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Tillage For Zero-Till Farming
"It's virtually impossible to plug it up and it won't bunch up residue. What's more, it's totally unaffected by stones," says Phil O'Grady, sales manager for Salford Farm Machinery about the company's new "Residue Tillage Specialist " (RTS) that's designed for a variety of field applications.
  The RTS has been produced for three years and used in Ontario, Manitoba, the Midwest U.S., and even Australia. O'Grady says it's great for zero-tillers but has also been an improvement over cultivating in conventional tillage. No-till or reduced tillage operations have improved their seed-to-soil contact by using RTS for tilling the top two or three inches of the seedbed and at the same time, it successfully manages an unlimited amount of crop residue.
   "We designed its individually-mounted spring coulters with a 1 1/8-in.wound coil to provide their own obstacle protection for stones," says O'Grady. "They don't pull up stones like a lot of other systems, and the coulter has no linkage or moving parts in the mounting assembly, so there's nothing to wear out. It's proving to be the longest lasting individual coulter ever developed."
  The implement carries 5 to 6 ranks of these wavy residue coulters at 7-in. spacings, and has standard harrows at the back, which provide superb residue spreading and field leveling ability. To further crush and break down the residue, the RTS offers an optional roller behind the harrows.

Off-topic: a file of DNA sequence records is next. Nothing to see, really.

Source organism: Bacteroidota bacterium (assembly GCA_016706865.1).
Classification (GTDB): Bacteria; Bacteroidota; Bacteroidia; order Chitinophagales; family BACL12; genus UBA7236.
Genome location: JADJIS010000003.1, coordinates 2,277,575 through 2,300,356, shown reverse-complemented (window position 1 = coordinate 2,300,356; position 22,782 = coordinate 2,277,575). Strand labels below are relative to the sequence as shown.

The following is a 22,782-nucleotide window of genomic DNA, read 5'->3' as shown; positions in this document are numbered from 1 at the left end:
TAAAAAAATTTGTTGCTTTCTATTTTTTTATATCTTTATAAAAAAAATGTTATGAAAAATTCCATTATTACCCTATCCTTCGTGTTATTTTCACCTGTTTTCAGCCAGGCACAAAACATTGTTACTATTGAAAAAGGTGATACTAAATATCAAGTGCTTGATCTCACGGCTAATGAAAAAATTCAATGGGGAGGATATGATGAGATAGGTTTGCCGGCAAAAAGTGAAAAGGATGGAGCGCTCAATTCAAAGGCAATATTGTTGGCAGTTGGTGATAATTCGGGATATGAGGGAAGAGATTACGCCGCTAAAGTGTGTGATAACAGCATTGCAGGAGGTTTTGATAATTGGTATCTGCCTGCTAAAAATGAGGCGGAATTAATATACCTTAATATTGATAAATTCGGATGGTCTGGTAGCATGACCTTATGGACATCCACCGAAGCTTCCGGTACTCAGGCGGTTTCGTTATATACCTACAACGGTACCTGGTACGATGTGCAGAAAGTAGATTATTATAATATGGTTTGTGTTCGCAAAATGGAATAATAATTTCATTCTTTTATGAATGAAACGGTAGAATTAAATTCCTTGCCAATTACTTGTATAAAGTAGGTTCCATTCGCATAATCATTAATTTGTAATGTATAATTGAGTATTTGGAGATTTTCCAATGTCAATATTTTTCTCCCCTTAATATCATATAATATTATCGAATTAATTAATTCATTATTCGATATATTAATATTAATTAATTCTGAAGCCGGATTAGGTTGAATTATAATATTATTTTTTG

Standard coulters have a 17 1/2-in. dia. with a 1 3/4-in. wave but options include a 17 1/2-in. coulter with a 3/4-in. wave, and a 20-in. coulter with a 2 1/4-in. wave.
  The various RTS models range in width from 12 to 50 ft. with smaller ones being single-fold wing up design. The 41 and 50-ft. units are bifold models.
  According to O'Grady, a key benefit to the system is that, "the faster you go, the better it works." Recommended field operating speeds are 8 to 12 mph. At those speeds, the implement requires 8 to 10 hp per foot.
  Another big advantage of the RTS unit is that it allows farmers to work in wetter soil conditions than normal due to the fact that the coulters don't "ball up" with mud the way cultivator shanks do. They throw up soil so it will air out and dry.
  "In a wet season, it allows you to plant earlier and in a cool season, it warms the soil," O'Grady says.
  The unit sells for about $1,900 per foot and the company welcomes dealer inquiries.
  Contact: FARM SHOW Followup, Salford Farm Machinery, Phil O'Grady, R.R. #1, Salford, Ont., Canada N0J 1W0 (ph 519 485-1293; fax 519 485-1311; sales@ salfordmachine.com; www. salfordmachine. com).

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2005 - Volume #29, Issue #6